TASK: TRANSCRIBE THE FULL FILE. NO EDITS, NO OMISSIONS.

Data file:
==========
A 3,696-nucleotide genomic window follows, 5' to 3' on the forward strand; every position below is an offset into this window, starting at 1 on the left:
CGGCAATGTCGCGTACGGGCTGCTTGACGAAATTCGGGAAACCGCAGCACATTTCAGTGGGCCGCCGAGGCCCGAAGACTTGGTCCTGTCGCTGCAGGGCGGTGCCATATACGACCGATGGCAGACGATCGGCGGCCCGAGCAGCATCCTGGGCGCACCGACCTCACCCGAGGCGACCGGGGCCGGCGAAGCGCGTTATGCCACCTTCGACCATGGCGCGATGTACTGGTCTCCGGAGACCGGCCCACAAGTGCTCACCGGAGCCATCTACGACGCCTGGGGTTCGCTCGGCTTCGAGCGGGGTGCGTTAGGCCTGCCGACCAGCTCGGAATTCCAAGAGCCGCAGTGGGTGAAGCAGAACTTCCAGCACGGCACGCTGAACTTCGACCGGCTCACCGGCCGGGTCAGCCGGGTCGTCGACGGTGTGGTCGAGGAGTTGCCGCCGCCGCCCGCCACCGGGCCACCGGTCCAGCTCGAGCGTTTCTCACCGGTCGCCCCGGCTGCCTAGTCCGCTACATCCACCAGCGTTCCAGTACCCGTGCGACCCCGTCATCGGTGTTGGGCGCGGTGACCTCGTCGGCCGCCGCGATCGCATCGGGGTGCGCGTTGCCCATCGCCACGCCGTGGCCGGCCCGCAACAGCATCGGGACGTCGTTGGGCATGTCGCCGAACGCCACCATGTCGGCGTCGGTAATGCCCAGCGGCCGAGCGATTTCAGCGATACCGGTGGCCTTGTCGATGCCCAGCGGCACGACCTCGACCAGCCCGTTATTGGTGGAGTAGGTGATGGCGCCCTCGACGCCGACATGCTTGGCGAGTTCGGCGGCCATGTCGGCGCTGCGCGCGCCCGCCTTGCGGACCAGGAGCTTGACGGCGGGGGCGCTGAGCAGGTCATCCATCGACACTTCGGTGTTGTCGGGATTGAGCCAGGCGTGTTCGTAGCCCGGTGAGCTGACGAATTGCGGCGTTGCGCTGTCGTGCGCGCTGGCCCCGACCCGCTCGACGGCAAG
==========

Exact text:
A 3,696-nucleotide genomic window follows, 5' to 3' on the forward strand; every position below is an offset into this window, starting at 1 on the left:
CGGCAATGTCGCGTACGGGCTGCTTGACGAAATTCGGGAAACCGCAGCACATTTCAGTGGGCCGCCGAGGCCCGAAGACTTGGTCCTGTCGCTGCAGGGCGGTGCCATATACGACCGATGGCAGACGATCGGCGGCCCGAGCAGCATCCTGGGCGCACCGACCTCACCCGAGGCGACCGGGGCCGGCGAAGCGCGTTATGCCACCTTCGACCATGGCGCGATGTACTGGTCTCCGGAGACCGGCCCACAAGTGCTCACCGGAGCCATCTACGACGCCTGGGGTTCGCTCGGCTTCGAGCGGGGTGCGTTAGGCCTGCCGACCAGCTCGGAATTCCAAGAGCCGCAGTGGGTGAAGCAGAACTTCCAGCACGGCACGCTGAACTTCGACCGGCTCACCGGCCGGGTCAGCCGGGTCGTCGACGGTGTGGTCGAGGAGTTGCCGCCGCCGCCCGCCACCGGGCCACCGGTCCAGCTCGAGCGTTTCTCACCGGTCGCCCCGGCTGCCTAGTCCGCTACATCCACCAGCGTTCCAGTACCCGTGCGACCCCGTCATCGGTGTTGGGCGCGGTGACCTCGTCGGCCGCCGCGATCGCATCGGGGTGCGCGTTGCCCATCGCCACGCCGTGGCCGGCCCGCAACAGCATCGGGACGTCGTTGGGCATGTCGCCGAACGCCACCATGTCGGCGTCGGTAATGCCCAGCGGCCGAGCGATTTCAGCGATACCGGTGGCCTTGTCGATGCCCAGCGGCACGACCTCGACCAGCCCGTTATTGGTGGAGTAGGTGATGGCGCCCTCGACGCCGACATGCTTGGCGAGTTCGGCGGCCATGTCGGCGCTGCGCGCGCCCGCCTTGCGGACCAGGAGCTTGACGGCGGGGGCGCTGAGCAGGTCATCCATCGACACTTCGGTGTTGTCGGGATTGAGCCAGGCGTGTTCGTAGCCCGGTGAGCTGACGAATTGCGGCGTTGCGCTGTCGTGCGCGCTGGCCCCGACCCGCTCGACGGCAAG